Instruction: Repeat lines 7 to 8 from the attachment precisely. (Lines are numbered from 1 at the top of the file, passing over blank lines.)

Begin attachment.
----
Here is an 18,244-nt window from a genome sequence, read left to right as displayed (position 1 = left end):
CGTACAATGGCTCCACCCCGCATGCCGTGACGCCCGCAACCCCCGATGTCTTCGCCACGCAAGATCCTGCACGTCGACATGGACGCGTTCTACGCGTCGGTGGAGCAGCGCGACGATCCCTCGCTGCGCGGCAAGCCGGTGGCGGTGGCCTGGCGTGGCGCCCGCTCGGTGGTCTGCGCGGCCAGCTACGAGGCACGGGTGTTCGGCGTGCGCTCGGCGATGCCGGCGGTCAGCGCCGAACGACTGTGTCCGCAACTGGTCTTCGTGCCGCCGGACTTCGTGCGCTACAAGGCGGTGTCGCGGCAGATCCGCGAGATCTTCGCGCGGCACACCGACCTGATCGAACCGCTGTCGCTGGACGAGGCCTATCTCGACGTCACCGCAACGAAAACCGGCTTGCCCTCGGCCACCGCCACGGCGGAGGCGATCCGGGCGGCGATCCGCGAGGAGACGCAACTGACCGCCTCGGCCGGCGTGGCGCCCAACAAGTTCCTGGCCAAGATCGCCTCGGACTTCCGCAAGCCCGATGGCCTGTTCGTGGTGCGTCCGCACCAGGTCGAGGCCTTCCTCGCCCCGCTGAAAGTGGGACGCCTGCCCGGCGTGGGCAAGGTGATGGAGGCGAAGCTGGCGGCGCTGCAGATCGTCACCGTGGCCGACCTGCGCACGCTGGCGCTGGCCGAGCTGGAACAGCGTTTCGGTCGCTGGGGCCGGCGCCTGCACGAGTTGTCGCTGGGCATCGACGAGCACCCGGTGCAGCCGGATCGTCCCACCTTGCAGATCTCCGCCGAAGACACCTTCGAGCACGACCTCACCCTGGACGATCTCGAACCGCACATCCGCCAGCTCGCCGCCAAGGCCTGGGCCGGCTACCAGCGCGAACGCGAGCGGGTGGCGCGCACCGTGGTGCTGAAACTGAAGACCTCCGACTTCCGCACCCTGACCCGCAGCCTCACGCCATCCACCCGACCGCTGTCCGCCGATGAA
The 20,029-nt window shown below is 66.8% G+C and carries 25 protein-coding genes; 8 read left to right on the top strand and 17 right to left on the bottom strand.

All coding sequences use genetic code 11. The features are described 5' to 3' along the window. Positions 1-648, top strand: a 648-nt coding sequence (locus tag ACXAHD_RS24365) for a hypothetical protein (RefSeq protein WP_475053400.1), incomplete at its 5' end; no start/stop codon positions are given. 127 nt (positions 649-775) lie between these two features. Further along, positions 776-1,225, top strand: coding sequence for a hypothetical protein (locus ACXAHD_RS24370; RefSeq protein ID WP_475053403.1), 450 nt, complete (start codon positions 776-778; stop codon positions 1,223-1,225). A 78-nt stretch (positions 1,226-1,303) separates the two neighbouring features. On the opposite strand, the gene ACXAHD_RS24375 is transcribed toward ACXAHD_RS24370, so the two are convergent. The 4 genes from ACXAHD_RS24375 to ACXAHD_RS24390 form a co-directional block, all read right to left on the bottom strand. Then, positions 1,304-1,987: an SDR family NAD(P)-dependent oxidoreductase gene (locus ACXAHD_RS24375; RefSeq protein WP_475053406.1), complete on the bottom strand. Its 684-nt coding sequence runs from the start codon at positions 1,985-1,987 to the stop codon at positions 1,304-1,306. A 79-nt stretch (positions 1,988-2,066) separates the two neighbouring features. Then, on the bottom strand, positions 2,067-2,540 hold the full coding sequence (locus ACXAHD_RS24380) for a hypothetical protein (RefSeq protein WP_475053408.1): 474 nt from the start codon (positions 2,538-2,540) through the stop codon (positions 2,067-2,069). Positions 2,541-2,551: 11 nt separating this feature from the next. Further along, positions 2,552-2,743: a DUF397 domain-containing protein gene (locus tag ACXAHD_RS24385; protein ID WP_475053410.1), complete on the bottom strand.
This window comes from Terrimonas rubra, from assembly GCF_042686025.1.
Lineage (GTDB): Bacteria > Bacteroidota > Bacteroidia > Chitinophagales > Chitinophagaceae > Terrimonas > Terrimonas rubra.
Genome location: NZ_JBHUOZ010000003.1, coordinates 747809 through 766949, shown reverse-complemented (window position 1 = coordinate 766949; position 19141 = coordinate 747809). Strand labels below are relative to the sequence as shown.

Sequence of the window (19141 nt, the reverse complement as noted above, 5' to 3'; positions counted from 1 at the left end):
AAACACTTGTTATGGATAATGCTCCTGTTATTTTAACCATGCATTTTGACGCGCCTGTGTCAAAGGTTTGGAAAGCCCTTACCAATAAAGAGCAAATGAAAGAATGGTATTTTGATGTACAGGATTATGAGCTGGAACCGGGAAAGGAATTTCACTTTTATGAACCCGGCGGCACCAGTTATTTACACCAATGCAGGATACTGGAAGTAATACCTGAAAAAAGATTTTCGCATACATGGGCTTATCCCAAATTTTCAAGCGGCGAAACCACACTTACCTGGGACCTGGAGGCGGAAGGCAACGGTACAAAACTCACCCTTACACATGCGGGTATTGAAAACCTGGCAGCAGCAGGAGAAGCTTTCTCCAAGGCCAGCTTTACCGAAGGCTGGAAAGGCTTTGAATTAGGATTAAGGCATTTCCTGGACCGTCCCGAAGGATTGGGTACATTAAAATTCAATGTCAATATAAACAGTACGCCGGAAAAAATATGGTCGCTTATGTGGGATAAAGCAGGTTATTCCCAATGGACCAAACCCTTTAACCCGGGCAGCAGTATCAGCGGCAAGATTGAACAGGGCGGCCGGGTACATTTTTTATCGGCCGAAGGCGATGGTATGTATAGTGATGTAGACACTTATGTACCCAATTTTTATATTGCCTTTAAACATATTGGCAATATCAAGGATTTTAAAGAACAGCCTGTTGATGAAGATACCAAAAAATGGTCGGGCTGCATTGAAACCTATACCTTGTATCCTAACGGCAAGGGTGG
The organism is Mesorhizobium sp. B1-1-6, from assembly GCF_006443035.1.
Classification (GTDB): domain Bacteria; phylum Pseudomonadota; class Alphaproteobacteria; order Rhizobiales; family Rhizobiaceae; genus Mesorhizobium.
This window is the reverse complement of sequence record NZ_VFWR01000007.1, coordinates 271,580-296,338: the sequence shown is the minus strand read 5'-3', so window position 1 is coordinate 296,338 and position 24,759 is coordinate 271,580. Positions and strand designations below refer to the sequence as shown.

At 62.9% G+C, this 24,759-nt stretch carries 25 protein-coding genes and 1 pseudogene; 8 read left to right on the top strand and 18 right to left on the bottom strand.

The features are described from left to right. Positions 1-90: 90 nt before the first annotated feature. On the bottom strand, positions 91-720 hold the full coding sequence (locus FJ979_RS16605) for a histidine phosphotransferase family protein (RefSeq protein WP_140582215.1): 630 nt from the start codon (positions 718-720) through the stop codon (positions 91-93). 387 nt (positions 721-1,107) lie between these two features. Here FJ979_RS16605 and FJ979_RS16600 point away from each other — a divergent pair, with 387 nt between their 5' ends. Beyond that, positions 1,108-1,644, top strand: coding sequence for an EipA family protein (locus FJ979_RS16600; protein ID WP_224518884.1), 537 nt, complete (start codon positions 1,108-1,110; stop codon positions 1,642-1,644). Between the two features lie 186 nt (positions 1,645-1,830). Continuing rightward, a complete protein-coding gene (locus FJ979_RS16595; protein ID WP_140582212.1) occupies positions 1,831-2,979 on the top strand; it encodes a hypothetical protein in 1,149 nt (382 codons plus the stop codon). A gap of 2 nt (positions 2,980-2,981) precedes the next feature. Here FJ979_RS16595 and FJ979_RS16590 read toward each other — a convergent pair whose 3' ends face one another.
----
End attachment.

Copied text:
Genome location: NZ_JBHUOZ010000003.1, coordinates 747809 through 766949, shown reverse-complemented (window position 1 = coordinate 766949; position 19141 = coordinate 747809). Strand labels below are relative to the sequence as shown.

Sequence of the window (19141 nt, the reverse complement as noted above, 5' to 3'; positions counted from 1 at the left end):